Next, take the thermostat and screw it onto the block. Should screw right onto the replacement stud you put in place. I like to put a drop of oil on the o-rings of the adapters as well to help seal and keep them from binding while turning. After that screw the adapter onto the thermostat. I did not have the thermostat at the time of taking pics so it is not pictured but the setup is pretty straight forward and should go as follows: block > thermostat > bypass.
Next you will want to decide where to mount your oil filter block and the oil cooler itself. these are both subject to your setup so just pick a good spot. Here’s where I did mine:
Once you have everything where you want it and mounted you can measure your lines, cut them and attach the hose ends. I put the filter between the cooler and the block. so the flow of oil runs from block>oil cooler>filter>block. There are arrows on both the bypass and relocation adapters to let you know which line goes where. Next take the factory oil pressure sensor you set aside and put a little teflon tape onto the threads. Screw it into the gauge adapter and then attach it to the oil bypass adapter. It can honestly go on either port but seemed to fit better with the manifold on the front port. After that is in place hook up your lines.
Now comes the optional part. I decided to clean everything up and remove all the factory hard lines and old hoses and replace them all with new heater hose. The heater lines are 3/4″ If you look at this picture you can see the two main hoses. I circled the ends in matching colors so you know where they go. Alternatively you can get hose caps for the oil cooler hard lines and just cap them.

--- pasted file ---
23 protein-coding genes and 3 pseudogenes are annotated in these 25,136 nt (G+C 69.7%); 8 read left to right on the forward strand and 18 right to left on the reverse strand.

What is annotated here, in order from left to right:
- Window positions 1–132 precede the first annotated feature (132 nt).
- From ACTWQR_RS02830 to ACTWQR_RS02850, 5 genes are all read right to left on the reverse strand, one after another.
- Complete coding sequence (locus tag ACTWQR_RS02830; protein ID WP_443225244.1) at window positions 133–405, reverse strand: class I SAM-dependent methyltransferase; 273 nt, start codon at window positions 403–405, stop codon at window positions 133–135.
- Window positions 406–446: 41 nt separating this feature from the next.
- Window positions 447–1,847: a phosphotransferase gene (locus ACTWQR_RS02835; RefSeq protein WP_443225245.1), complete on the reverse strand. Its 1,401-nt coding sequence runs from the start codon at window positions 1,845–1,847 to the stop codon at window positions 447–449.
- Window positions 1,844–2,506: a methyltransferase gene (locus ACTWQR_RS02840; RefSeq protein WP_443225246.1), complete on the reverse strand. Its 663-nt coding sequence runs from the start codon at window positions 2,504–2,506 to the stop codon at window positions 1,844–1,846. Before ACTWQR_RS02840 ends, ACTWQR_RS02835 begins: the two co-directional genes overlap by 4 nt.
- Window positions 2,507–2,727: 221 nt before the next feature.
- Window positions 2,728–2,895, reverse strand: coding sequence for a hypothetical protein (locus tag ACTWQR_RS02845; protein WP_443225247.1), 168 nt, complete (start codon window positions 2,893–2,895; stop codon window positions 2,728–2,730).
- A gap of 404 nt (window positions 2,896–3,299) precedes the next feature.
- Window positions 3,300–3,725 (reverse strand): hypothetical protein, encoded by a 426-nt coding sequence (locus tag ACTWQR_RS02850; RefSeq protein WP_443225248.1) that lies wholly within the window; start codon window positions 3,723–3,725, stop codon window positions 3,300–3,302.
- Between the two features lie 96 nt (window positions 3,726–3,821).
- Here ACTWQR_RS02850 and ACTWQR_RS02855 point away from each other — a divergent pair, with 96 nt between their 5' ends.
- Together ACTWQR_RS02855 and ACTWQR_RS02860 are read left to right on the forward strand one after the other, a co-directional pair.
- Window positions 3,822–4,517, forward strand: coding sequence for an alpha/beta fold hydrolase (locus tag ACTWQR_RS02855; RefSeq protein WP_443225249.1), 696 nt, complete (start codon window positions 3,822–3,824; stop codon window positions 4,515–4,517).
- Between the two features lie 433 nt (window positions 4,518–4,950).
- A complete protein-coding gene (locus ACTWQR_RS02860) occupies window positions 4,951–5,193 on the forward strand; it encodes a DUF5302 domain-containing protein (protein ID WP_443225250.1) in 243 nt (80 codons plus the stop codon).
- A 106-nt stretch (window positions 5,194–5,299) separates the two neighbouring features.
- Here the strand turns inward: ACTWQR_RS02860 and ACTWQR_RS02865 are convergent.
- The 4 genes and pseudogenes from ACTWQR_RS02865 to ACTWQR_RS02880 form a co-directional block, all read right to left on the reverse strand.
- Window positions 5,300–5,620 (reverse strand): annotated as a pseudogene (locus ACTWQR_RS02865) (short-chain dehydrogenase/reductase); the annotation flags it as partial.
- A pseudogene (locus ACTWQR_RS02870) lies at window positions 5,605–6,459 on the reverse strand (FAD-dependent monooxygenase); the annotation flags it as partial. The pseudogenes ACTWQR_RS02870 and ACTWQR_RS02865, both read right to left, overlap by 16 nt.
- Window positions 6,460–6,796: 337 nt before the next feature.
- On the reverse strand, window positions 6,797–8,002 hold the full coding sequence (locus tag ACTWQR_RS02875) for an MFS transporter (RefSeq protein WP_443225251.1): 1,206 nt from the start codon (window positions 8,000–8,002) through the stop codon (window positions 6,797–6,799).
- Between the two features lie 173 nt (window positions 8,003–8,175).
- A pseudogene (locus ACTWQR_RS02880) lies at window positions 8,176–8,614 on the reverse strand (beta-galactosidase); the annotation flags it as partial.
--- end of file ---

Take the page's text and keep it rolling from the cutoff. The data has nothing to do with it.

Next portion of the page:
Now if you look at this next picture I circled in green a big nasty 4 way adapter. Originally it brought water from the block and distributed it to the heater core, the oem oil cooler and this was also the water feed for the turbo. Since the factory oil cooler is gone one less port is needed. Again you can just cap it if you wish, but i decided to make it easier for running SS lines for the turbo. Take the 1/8″npt adapter you chose to use (either to convert it to AN or barb) and put some teflon tape on the threads. Go ahead and screw it into the autometer heater hose adapter. Again, these are npt threads so tight…but not gorilla’d! Next just insert the heater hose adapter into the area of the green circle, replacing that factory 4 way piece. now…if you are still using factory rubber line for turbo water feed just push it onto the barb fitting and clamp it. you can always change this fitting out later for a AN fitting as well!
Go ahead and hook up the other heater hose line and that’s it. Fill the radiator back up, put in your oil and check for leaks. Let the motor run for about 10 minutes or so until the thermostat opens and monitor for leaks. If you have a leak on an NPT joint just give those fittings a 1/4 turn at a time till the leak stops. after the thermostat opens let it idle for another minute then shut it off and let if sit for a few minutes so the oil can settle back down. Now when you fill your oil make sure to keep in mind that you will have extra oil capacity due to the lines and cooler holding oil and you need to put more oil in than normal. My setup took right at 6 quarts total.
Hope this helps someone, and as always…if you have any questions feel free to PM me!
Written by: robbie2883